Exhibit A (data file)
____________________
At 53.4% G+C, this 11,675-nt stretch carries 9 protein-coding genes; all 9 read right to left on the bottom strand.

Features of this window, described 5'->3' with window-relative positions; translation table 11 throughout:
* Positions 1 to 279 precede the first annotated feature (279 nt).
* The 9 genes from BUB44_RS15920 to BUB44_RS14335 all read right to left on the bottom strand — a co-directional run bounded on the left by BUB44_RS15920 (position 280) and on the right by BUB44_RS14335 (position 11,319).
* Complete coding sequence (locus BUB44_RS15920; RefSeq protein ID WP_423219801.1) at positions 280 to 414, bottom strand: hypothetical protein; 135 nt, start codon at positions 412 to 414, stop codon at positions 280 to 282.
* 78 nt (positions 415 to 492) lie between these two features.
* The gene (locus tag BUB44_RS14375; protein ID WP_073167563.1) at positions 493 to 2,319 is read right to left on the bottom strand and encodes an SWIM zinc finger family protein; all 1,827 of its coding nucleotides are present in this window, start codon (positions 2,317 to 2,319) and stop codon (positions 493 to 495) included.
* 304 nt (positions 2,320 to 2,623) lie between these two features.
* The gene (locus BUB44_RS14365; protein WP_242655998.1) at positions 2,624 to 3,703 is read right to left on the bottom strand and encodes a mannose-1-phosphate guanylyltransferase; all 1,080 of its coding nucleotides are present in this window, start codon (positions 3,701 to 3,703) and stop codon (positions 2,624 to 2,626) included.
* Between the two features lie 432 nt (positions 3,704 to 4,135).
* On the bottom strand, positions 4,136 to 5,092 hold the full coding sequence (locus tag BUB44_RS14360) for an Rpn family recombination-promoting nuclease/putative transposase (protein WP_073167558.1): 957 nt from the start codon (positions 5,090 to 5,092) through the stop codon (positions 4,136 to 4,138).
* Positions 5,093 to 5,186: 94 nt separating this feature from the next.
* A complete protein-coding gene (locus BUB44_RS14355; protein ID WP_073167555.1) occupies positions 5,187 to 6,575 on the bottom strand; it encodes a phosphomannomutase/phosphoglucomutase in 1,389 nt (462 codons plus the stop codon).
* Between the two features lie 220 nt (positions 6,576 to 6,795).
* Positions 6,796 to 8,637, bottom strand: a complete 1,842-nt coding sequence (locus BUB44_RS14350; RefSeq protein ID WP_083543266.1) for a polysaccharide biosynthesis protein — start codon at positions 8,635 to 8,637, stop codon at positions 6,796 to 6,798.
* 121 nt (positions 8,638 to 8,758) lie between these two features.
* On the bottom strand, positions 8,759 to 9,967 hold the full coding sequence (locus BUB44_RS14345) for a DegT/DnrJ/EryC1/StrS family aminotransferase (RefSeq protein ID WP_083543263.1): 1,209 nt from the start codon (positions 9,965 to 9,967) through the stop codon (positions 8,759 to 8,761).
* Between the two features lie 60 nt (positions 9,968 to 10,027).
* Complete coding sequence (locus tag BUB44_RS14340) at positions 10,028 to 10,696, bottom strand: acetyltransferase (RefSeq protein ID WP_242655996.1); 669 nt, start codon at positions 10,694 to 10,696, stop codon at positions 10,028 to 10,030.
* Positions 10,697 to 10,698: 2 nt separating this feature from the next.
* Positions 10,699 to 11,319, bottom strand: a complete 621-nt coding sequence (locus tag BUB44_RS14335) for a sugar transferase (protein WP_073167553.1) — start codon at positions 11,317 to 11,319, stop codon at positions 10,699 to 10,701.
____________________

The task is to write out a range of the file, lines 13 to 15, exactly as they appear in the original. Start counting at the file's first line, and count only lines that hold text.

* A complete protein-coding gene (locus BUB44_RS14355; protein ID WP_073167555.1) occupies positions 5,187 to 6,575 on the bottom strand; it encodes a phosphomannomutase/phosphoglucomutase in 1,389 nt (462 codons plus the stop codon).
* Between the two features lie 220 nt (positions 6,576 to 6,795).
* Positions 6,796 to 8,637, bottom strand: a complete 1,842-nt coding sequence (locus BUB44_RS14350; RefSeq protein ID WP_083543266.1) for a polysaccharide biosynthesis protein — start codon at positions 8,635 to 8,637, stop codon at positions 6,796 to 6,798.